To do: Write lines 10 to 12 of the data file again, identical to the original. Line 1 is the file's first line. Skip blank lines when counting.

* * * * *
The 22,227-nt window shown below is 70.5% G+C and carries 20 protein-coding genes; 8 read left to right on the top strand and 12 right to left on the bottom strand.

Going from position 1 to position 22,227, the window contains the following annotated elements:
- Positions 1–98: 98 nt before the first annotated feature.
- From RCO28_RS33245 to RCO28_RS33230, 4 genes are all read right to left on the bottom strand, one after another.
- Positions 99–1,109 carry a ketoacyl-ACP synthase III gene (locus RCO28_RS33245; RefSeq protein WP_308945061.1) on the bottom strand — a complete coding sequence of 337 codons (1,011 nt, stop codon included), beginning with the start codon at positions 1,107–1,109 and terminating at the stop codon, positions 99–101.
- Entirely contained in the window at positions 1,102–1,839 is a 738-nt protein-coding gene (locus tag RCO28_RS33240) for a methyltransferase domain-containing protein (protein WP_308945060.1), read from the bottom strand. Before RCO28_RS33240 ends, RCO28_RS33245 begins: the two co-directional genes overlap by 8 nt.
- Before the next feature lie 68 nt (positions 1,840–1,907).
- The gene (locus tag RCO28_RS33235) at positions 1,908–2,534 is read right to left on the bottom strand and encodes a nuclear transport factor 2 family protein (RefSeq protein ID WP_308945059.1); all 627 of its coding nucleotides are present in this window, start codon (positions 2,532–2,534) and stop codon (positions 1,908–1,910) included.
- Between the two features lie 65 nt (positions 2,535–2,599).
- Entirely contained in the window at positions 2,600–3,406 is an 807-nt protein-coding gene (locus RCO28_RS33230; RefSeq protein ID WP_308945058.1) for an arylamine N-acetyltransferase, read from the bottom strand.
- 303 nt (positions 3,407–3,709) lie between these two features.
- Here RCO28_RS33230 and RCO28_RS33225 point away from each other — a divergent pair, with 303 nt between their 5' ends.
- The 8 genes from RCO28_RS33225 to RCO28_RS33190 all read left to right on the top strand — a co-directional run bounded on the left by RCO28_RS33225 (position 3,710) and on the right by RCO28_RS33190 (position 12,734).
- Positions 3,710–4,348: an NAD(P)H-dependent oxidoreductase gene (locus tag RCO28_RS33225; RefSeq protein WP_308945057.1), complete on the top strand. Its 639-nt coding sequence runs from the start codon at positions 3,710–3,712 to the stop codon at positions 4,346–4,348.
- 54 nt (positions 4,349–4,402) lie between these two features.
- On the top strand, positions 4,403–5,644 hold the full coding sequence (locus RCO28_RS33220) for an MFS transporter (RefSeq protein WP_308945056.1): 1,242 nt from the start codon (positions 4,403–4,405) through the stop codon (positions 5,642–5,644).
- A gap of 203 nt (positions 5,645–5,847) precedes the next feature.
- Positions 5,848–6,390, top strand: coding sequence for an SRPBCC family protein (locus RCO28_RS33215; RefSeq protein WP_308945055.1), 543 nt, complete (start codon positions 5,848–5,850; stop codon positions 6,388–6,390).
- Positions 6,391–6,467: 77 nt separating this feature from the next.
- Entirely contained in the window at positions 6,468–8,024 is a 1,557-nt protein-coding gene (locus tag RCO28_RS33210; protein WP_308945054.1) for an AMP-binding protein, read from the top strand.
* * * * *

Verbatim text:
- Entirely contained in the window at positions 2,600–3,406 is an 807-nt protein-coding gene (locus RCO28_RS33230; RefSeq protein ID WP_308945058.1) for an arylamine N-acetyltransferase, read from the bottom strand.
- 303 nt (positions 3,407–3,709) lie between these two features.
- Here RCO28_RS33230 and RCO28_RS33225 point away from each other — a divergent pair, with 303 nt between their 5' ends.